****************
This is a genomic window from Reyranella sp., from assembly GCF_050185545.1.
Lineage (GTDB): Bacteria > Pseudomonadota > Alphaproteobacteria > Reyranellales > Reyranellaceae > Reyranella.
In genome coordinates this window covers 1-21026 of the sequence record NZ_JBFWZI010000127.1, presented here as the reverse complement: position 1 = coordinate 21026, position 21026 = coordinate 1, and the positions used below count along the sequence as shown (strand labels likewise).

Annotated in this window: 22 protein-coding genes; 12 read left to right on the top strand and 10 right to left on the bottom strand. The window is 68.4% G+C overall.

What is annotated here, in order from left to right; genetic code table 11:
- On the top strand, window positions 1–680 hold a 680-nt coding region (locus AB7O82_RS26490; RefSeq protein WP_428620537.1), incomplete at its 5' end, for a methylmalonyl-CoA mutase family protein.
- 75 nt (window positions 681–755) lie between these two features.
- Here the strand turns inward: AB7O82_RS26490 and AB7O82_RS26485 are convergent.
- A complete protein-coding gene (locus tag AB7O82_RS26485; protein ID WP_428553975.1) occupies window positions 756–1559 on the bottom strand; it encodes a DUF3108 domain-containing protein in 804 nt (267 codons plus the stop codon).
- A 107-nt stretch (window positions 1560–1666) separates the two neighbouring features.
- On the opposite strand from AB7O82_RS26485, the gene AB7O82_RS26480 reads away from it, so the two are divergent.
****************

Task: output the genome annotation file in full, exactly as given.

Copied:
This is a genomic window from Reyranella sp., from assembly GCF_050185545.1.
Lineage (GTDB): Bacteria > Pseudomonadota > Alphaproteobacteria > Reyranellales > Reyranellaceae > Reyranella.
In genome coordinates this window covers 1-21026 of the sequence record NZ_JBFWZI010000127.1, presented here as the reverse complement: position 1 = coordinate 21026, position 21026 = coordinate 1, and the positions used below count along the sequence as shown (strand labels likewise).

Annotated in this window: 22 protein-coding genes; 12 read left to right on the top strand and 10 right to left on the bottom strand. The window is 68.4% G+C overall.

What is annotated here, in order from left to right; genetic code table 11:
- On the top strand, window positions 1–680 hold a 680-nt coding region (locus AB7O82_RS26490; RefSeq protein WP_428620537.1), incomplete at its 5' end, for a methylmalonyl-CoA mutase family protein.
- 75 nt (window positions 681–755) lie between these two features.
- Here the strand turns inward: AB7O82_RS26490 and AB7O82_RS26485 are convergent.
- A complete protein-coding gene (locus tag AB7O82_RS26485; protein ID WP_428553975.1) occupies window positions 756–1559 on the bottom strand; it encodes a DUF3108 domain-containing protein in 804 nt (267 codons plus the stop codon).
- A 107-nt stretch (window positions 1560–1666) separates the two neighbouring features.
- On the opposite strand from AB7O82_RS26485, the gene AB7O82_RS26480 reads away from it, so the two are divergent.